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article imageOp-Ed: Will Colombia Arrest of Drug Lord Really Stop the Trade

By Carol Forsloff     Apr 16, 2009 in World
Colombia's most powerful drug lord was captured Wednesday. He was found not in some glamorous setting but hiding out under a banana tree. Now one less person is peddling the drugs that fuel many of the world's problems.
Hundreds of police officers swarmed through the jungles of Colombia in order to capture Daniel Rendon Herrera. This colorful character is referred to as a "far right" warlord by the media and by President Alvaro Uribe of Colombia as "one of the most feared drug traffickers in the world." According to reports made by the national police director General Oscar Naranjo, the organization run by "Don Mario," as the drug lord was commonly called, was responsible for 3000 murders during the past 18 months. He also is said to have commanded hundreds of people in his army and having shipped approximately 100 tons of cocaine to the United States where he is expected to be extradited.
Most of those Rendon and his thugs were reported to have killed were rival drug lords in turf wars over who would control the drug trade in certain areas. Rendon himself arose to power when other other powerful leaders were captured or killed. Prior to his capture Rendon is said to have offered assassins $1000 for each police officer they killed to prevent him from being arrested. Colombia had a $2 million reward posted for information leading to Rendon's arrest. He and his army were said to be involved with the Mexican traffickers.
Given this major event in the capture of a drug kingpin, the future of U.S. and Colombia relations will likely be explored. There have been issues related to drug trafficking and the government's responses and internal problems that have interrupted trade relations between Colombia and the United States for some time. Drugs have spawned considerable corruption, according to experts; and the government's response to various social and economic concerns raised questions about how much the United States should be involved in trade and foreign policy issues. This has been true despite the close ties between the two countries.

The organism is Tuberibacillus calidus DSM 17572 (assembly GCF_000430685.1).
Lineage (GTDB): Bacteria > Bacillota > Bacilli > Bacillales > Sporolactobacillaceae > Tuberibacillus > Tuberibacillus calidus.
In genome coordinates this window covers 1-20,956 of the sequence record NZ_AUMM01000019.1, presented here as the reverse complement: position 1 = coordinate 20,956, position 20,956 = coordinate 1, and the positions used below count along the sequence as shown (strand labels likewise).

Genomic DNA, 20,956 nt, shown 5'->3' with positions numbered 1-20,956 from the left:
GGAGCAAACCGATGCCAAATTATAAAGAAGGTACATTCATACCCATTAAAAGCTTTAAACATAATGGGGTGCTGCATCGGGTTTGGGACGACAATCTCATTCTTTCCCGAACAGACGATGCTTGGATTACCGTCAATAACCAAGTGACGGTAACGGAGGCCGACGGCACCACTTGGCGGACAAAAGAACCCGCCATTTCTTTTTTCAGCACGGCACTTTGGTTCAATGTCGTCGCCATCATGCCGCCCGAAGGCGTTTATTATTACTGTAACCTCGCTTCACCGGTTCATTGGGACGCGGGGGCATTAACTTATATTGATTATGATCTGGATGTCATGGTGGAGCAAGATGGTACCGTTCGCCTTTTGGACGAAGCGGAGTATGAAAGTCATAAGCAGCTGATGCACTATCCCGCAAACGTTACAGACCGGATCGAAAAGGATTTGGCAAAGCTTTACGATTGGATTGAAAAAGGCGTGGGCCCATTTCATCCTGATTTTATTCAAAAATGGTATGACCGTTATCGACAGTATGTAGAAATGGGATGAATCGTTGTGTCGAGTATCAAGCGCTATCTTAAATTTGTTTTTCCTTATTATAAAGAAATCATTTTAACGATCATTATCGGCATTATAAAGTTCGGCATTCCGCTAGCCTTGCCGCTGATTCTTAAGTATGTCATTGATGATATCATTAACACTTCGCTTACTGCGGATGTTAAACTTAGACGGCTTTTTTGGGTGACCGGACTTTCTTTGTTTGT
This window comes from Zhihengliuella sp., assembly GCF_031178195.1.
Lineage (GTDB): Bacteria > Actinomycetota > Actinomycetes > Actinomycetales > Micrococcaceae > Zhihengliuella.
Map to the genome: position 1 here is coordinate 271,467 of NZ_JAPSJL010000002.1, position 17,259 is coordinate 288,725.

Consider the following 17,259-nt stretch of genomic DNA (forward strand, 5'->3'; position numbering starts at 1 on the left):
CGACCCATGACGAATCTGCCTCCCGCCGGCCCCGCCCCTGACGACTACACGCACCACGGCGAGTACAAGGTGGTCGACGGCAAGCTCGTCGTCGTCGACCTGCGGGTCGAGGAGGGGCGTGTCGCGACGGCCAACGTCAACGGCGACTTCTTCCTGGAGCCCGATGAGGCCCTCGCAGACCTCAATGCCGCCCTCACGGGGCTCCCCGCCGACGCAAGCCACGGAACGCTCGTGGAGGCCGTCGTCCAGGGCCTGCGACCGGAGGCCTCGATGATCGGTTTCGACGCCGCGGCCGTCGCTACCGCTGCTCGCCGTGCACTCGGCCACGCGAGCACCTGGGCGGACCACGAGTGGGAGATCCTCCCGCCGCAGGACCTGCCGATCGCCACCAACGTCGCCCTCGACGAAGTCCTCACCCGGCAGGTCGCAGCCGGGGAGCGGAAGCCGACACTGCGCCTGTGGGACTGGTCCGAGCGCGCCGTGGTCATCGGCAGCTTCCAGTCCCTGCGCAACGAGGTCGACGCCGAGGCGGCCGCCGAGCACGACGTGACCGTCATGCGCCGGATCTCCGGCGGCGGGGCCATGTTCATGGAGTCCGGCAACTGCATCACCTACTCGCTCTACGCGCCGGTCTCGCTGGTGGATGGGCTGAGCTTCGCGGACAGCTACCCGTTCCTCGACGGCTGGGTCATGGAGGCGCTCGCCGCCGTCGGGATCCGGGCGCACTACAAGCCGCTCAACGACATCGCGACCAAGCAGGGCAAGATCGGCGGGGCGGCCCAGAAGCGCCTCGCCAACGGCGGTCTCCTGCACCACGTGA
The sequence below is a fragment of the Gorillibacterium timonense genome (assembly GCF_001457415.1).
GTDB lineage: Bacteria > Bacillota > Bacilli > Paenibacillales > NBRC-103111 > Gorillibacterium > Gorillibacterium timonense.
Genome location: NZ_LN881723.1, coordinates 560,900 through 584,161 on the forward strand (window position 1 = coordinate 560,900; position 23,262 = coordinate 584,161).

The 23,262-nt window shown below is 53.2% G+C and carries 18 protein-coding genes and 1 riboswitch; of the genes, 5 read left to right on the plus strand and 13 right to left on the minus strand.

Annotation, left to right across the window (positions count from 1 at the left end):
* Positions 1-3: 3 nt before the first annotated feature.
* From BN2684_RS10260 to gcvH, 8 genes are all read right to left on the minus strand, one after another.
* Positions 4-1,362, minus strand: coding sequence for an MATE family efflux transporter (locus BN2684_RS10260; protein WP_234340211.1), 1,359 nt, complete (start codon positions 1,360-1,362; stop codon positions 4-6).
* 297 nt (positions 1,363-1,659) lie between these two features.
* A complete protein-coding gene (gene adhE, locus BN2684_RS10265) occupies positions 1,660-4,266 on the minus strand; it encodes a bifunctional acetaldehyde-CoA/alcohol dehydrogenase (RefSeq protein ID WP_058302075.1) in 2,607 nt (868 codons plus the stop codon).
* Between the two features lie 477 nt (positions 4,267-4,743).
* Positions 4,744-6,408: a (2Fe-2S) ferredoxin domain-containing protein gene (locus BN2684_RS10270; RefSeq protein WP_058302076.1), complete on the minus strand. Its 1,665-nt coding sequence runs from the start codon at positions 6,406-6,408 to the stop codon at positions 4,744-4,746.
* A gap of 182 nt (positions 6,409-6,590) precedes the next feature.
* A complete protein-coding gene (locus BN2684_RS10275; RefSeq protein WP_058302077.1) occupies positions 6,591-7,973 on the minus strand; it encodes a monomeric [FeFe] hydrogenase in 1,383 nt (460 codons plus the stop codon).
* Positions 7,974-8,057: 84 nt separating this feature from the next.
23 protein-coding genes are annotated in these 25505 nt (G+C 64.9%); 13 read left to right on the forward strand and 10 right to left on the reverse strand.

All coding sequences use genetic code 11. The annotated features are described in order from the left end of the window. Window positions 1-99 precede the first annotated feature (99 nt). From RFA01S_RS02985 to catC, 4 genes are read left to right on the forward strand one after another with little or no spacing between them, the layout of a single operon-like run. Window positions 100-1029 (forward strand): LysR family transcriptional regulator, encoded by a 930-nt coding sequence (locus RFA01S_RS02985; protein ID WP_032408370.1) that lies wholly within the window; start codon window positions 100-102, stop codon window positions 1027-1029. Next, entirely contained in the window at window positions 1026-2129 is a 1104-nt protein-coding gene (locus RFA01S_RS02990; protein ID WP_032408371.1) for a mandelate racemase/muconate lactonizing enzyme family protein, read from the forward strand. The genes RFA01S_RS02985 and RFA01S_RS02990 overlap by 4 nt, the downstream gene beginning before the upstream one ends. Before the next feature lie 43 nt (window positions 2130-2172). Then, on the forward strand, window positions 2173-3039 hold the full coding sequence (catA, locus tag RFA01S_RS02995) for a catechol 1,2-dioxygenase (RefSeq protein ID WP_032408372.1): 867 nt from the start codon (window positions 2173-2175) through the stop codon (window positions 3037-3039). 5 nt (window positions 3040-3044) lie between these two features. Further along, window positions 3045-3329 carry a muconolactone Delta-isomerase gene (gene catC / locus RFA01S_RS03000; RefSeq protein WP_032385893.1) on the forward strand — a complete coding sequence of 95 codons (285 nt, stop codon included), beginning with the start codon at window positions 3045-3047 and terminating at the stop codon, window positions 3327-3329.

Will the capture of Rendon be sufficient to demonstrate that Columbia has a coherent drug plan? That will likely be the question given the concerns expressed by another major figure who was interviewed in 2007 about drugs and the government of Columbia. Salvatore Mancusco was another strong man against leftist rebels maintained that Colombia doesn't take a tough enough stance against the drug trade that has promoted the insurgency. He declared that the demand from Europe and America for drugs will continue to play a strong role in the cocaine trade until an effective plan to combat drugs is undertaken.
President Barack Obama is to meet with Mexican leaders this week including President Calderon. Among the topics reported to be discussed is the drug violence. This newest arrest of a major drug figure will likely provide some platform for discussion given the relationships between Mexico and Colombia in the drug trade.
How Rendon's capture will affect the drug policy and plans of Colombia and the affect on problems of drug coming in through the Mexican border will likely be a major point brought up this week among the leaders of the United States, Colombia and Mexico. Whether the arrest will have a major effect on the flow of drugs will be a likely critical issue in the affairs of these countries.
This opinion article was written by an independent writer. The opinions and views expressed herein are those of the author and are not necessarily intended to reflect those of
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